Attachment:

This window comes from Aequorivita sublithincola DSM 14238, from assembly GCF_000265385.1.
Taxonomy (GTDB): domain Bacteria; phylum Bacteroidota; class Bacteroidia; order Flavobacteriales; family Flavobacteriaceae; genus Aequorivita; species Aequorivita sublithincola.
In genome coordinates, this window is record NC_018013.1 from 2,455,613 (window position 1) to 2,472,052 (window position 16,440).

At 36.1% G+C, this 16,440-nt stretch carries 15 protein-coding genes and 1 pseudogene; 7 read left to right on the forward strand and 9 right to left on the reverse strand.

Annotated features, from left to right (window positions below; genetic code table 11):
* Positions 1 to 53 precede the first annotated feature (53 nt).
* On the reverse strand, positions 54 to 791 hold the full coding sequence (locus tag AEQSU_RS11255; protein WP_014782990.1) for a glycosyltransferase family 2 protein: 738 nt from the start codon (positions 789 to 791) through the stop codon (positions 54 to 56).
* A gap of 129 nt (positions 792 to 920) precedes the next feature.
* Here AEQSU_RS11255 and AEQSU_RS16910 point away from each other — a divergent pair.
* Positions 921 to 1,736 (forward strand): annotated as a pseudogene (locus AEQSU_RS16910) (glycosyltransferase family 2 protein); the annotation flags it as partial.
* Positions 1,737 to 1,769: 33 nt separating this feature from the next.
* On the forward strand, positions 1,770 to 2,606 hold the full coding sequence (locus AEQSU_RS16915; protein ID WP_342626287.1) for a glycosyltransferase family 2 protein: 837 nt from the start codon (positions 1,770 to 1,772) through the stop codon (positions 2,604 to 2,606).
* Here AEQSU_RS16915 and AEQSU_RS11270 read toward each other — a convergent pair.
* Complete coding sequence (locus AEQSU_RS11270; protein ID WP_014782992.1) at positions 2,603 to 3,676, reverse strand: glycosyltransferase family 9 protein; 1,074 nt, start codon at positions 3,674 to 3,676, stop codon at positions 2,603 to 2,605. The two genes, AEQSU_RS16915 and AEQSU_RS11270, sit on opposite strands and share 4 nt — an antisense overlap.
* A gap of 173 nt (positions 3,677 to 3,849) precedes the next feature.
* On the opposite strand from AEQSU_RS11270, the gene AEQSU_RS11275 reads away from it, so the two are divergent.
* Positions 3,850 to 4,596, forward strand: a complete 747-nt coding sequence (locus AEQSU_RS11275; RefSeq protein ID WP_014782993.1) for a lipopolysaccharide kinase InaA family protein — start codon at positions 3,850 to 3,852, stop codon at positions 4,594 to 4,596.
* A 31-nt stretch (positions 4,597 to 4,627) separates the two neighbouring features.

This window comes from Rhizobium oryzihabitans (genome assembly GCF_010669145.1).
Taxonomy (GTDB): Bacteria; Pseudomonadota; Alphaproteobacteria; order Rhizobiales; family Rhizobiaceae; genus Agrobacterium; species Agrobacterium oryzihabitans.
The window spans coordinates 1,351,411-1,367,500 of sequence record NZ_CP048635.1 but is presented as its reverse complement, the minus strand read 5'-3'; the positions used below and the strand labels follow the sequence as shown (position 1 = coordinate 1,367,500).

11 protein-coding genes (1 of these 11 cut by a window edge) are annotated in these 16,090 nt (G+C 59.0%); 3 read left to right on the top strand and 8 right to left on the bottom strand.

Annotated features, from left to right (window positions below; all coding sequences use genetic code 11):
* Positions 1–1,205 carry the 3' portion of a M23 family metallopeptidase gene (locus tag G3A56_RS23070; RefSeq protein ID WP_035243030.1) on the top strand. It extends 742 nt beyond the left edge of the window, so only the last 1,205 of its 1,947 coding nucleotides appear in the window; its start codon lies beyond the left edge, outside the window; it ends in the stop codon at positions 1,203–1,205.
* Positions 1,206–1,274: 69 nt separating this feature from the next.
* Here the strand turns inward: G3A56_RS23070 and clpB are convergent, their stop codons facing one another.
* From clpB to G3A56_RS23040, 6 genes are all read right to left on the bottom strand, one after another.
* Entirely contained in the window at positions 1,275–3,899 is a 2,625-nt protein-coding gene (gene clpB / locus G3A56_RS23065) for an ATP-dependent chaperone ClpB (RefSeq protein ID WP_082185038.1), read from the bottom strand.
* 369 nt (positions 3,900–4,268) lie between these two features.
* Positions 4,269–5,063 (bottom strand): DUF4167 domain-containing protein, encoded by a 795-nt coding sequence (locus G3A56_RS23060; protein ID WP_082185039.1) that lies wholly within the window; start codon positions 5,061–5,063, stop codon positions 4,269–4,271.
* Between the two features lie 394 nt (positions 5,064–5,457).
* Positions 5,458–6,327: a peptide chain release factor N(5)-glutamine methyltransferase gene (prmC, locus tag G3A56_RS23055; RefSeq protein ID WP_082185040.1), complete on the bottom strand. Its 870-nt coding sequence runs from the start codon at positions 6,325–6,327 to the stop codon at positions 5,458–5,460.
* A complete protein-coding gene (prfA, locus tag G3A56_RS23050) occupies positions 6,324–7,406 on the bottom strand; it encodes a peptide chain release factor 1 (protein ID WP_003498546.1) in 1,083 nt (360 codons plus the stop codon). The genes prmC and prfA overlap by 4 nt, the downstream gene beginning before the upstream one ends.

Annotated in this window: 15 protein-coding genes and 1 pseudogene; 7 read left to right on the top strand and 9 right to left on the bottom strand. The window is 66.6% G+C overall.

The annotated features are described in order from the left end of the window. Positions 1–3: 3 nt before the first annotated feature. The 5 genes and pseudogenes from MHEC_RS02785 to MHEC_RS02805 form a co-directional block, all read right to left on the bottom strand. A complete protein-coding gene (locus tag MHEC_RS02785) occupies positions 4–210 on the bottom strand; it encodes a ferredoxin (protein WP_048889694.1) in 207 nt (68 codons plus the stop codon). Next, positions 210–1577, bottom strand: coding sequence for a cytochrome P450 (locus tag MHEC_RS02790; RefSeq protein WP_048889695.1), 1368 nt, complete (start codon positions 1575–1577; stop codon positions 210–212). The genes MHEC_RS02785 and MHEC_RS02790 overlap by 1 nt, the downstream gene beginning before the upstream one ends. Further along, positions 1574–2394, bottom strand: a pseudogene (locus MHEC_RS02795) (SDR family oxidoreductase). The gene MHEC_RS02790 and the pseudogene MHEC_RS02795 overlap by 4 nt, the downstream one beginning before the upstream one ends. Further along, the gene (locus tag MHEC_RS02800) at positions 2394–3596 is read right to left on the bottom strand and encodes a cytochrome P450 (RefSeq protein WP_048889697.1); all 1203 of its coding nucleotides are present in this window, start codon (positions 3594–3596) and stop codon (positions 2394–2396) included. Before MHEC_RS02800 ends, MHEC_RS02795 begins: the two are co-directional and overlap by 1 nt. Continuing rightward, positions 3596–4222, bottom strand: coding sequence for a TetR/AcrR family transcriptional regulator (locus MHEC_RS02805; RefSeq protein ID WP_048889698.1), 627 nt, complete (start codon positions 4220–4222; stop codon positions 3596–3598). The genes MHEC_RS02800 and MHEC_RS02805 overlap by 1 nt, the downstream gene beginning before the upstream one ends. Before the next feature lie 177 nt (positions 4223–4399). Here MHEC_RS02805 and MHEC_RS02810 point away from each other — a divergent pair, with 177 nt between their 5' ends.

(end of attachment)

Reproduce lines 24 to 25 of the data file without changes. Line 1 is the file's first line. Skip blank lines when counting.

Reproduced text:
* Positions 1–1,205 carry the 3' portion of a M23 family metallopeptidase gene (locus tag G3A56_RS23070; RefSeq protein ID WP_035243030.1) on the top strand. It extends 742 nt beyond the left edge of the window, so only the last 1,205 of its 1,947 coding nucleotides appear in the window; its start codon lies beyond the left edge, outside the window; it ends in the stop codon at positions 1,203–1,205.
* Positions 1,206–1,274: 69 nt separating this feature from the next.